It’s no surprise that once the garments leave the factories, the price skyrockets. According to Labour Behind the Label – a campaign working to improve conditions and empower workers in the global garment industry – garment workers are lucky to receive one to three per cent of the retail price of the garment. “If companies invest a little bit extra at the production end, it can make such a big difference without having a big impact on our wallets,” Sheard says. However, big doesn’t always mean bad – as 2017’s report proves. Inditex, parent company to Zara, received an A grade and rated particularly high on tracing and monitoring suppliers. In another initiative, a number of companies – including Inditex, Kmart, Asos, H&M and Topshop – have joined forces to forge ACT (Action, Collaboration, Transformation): a collaborative approach to improving wages for garment workers. “Fast fashion doesn’t have to create all these problems,” says Sheard. Companies such as Inditex tend to invest in longer-term contracts with suppliers so suppliers know there is steady work coming their way. “Other companies use brokers and end up jumping from factory to factory: there’s no security.”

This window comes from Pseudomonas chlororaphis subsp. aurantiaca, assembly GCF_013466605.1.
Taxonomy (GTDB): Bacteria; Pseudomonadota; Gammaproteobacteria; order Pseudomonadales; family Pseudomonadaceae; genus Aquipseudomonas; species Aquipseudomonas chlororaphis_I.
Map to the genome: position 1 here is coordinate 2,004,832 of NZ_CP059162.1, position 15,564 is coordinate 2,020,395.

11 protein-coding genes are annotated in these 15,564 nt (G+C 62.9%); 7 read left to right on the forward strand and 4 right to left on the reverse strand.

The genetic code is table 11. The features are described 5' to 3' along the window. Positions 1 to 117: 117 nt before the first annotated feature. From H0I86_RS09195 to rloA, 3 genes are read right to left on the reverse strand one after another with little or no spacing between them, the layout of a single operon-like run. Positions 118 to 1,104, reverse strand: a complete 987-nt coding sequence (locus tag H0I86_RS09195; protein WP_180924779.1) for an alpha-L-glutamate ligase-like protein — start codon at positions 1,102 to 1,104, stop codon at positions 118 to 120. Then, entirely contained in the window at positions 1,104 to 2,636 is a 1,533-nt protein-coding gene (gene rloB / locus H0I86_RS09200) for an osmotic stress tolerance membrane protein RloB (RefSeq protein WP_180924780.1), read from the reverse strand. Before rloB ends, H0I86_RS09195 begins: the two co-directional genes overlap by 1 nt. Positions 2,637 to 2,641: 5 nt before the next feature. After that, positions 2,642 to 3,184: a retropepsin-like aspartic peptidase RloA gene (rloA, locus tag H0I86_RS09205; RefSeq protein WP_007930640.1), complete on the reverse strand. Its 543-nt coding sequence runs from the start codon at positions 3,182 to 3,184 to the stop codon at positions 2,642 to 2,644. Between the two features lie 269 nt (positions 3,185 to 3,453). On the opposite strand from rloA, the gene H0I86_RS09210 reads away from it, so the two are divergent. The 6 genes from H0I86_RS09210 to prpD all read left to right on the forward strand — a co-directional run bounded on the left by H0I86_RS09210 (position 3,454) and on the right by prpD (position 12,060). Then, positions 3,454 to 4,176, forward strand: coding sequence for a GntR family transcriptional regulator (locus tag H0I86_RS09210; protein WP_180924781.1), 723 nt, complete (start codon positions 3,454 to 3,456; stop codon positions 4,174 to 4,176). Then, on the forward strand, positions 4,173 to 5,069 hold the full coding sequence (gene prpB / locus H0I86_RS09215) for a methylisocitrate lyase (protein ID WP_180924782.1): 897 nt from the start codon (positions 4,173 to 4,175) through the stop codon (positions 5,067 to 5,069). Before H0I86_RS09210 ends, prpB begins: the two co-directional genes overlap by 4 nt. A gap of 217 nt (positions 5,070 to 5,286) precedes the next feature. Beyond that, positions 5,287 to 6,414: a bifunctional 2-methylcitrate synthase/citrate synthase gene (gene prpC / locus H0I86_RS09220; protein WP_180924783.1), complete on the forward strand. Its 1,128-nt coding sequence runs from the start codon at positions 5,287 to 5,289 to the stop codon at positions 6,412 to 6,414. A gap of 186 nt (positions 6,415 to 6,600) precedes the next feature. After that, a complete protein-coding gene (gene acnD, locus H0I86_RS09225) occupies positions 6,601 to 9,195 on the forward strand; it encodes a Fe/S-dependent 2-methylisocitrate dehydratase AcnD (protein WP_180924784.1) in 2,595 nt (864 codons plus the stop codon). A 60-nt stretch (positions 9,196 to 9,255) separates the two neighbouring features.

VOTING WITH YOUR WALLET
Boycotting brands may initially seem like a wise approach to take but both Sheard and Tearfund project manager Claire Hart say it’s not the aim of the report, nor is it the way forward for the fashion industry. Hart says there’s a saying in India that goes: the only thing worse than a job in a sweatshop is not having a job in a sweatshop. “The garment industry is providing jobs for people in developing countries and is promoting economic growth,” Hart explains. The ready-made garment industry employs around five million workers in Bangladesh. In Cambodia, the garment industry accounts for roughly 80 per cent of the country’s total export revenue. “We don’t want to close these factories down,” says Sheard. “They are the best way for people to be pulled out of poverty.” But this only occurs if the conditions are right. “It’s not our message to boycott; we’re pushing for more companies to take accountability,” he says.